Welcome to Better Kansas, a weekly update that touches on a few of the many events, resources and programs available around the state. For more resources and activities, check with the K-State Research and Extension office in your area. In the meantime, check our Better Kansas site for archived entries and to sign up. Share it with friends, family and colleagues! – Mary Lou Peter

Better Living, Better Communities

WHAT A RANGE OF EMOTIONS WE HAVE WHEN FIGURING OUT WHO WILL TAKE CARE OF OUR CHILDREN when we’re heading off to work or school. Maybe you’re considering a child care home where an individual cares for children in a home setting. How do you find a good one? They’re adorable, but babies and toddlers take time and a lot of attention! How many babies are allowed to be cared for by one individual? How many children can one person care for if all of the children are school aged? There are rules and regulations licensed child care homes must abide by in Kansas.  Choosing Care For Your Children: Child Care Homes is one of several K-State Research and Extension resources available that focuses on the ins and outs of choosing the best care for your kiddo.

REMEMBER THAT PROMISE YOU MADE TO YOURSELF EARLY THIS YEAR? The one about eating healthier? If you’re like me, it’s a good time to revisit that promise. Summer is a great time to try new fruits and vegetables! Go to your local farmer’s market or visit with someone in the produce section at your grocery store about what’s in season. Many even have or can direct you to recipes using those foods. The prices on

foods in season are often lower than at other times of the year, making them healthier for your budget, too. There are even foods that help keep you hydrated during the hot weather …. think watermelon! Check out the recent Sound Living podcast Healthy Summer Eating and get familiar with a list of when fruits and vegetables are typically in season in Kansas.

BY THE WAY, MANY FOODS CAN BE PRESERVED SAFELY NOW so you can enjoy the taste of the season long after the season is past. My mind is drifting to strawberry jam and pickles but there’s so much more you can do. Many K-State Research and Extension offices offer tips and training on safe food preservation including in Wichita on June 28 and in Topeka on July 9. Check with your local office to see if there’s one available near you. Even if there’s not, there’s great information on the Preserve It Fresh, Preserve It Safe web page.

Better Farming, Ranching and Gardening

DON’T MISS ONE OF THE VERY BEST AG BUSINESS CONFERENCES IN THE COUNTRY. The 2019 K-State Risk and Profit Conference is Aug. 22-23 at the K-State Alumni Center. Sara Wyant, president of Agri-Pulse Communications, Inc., leads things off as the keynote speaker at the opening lunch, followed by breakout sessions on tons of topics, industry exhibits, social time, dinner, and “A Conversation with a Kansas Producer.” And that’s just the first day. The second day features the grain and livestock market outlooks and more breakout sessions on even more topics, plus lunch. This is the place to be if you want relevant big-picture – plus regional and statewide – information on managing your farms and ranches.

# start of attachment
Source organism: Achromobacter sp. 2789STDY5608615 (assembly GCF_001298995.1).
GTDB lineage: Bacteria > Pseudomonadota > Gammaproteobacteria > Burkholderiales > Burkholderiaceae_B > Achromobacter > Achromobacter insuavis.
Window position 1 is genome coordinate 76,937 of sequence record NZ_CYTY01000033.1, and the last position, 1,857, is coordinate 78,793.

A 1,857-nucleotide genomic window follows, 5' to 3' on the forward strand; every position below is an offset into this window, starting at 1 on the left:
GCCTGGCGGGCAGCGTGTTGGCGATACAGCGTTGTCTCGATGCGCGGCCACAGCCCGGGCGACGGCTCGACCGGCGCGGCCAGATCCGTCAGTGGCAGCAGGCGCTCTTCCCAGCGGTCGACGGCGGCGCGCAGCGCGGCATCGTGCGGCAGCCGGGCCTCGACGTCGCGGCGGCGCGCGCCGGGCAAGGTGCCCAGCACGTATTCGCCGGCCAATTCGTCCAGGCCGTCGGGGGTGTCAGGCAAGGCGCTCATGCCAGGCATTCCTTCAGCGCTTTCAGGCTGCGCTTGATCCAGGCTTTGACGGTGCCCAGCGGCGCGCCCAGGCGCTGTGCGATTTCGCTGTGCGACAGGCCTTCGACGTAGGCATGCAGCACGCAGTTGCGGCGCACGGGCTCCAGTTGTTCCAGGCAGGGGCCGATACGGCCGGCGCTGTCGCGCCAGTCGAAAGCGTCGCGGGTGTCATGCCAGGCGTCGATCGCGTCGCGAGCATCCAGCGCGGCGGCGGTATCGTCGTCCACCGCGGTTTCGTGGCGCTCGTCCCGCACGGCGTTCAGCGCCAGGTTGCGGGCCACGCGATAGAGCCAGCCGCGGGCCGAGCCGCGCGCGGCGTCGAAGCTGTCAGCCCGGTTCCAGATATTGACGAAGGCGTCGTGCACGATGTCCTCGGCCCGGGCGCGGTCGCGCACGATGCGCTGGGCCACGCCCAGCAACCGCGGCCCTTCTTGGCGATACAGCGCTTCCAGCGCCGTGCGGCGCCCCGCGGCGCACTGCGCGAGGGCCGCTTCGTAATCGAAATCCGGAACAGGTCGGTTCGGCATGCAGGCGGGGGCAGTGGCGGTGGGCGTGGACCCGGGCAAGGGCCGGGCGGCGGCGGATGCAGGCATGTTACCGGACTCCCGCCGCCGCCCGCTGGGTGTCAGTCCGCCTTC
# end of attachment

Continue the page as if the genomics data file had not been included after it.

If we’re lucky, we’ll get to hear the Pride of Wildcat Land Marching Band practicing next door again this year. What can I say? I was a band parent!

LOOKING FOR A BETTER WAY TO KEEP YOUR GARDEN AND LANDSCAPE WATERED? COLLECTING RAINWATER IS FREE! If you don’t already have rain barrels, there’s no time like the present to make a trip to the hardware store to get you started on implementing this efficient way to collect rain water for use in the landscape and to help protect water quality. And we’ve got step-by-step information to show you how in How to Build a Rain Barrel Part 1 and Part 2.

Several extension offices across the state have held workshops on how to make and use them. For example, K-State Research and Extension offices in Ellis, Russell and Ellsworth counties have teamed with the KSU Big Creek Middle Smoky Hill River Watersheds, the City of Hays & City of Ellis, Ellis County Master Gardeners, County Conservation District Offices in Ellis, Russell, & Ellsworth counties, and the Fort Hays State University Agriculture Department to build and distribute more than 6,500 rain barrels and kits, including to at least 15 states – even Alaska. That’s collaboration with great outcomes.

Check with the extension office in your area for more information.

SUMMER HAS BEGUN IN EARNEST, AND MANY OF US ARE FUSSING OVER OUR FLOWERS AND WONDERING WHEN watermelons will appear under those leaves. Take that green thumb of yours to the next level and become a Master Gardener! If you’re looking for a volunteer opportunity with an educational component, the Extension Master Gardener program has your name on it. Some county and district K-State Research and Extension offices offer the program, which involves donating time in your community in exchange for horticultural training. It’s a great way to meet others and use your training to work at public gardens, garden shows, staffing horticulture hotlines, giving horticulture-related presentations or other activities. Last year alone, Master Gardeners in Kansas donated more than 103,700 hours for a total value of over $2.3 million.

Some extension offices are accepting applications RIGHT NOW. Check to see when and if yours does.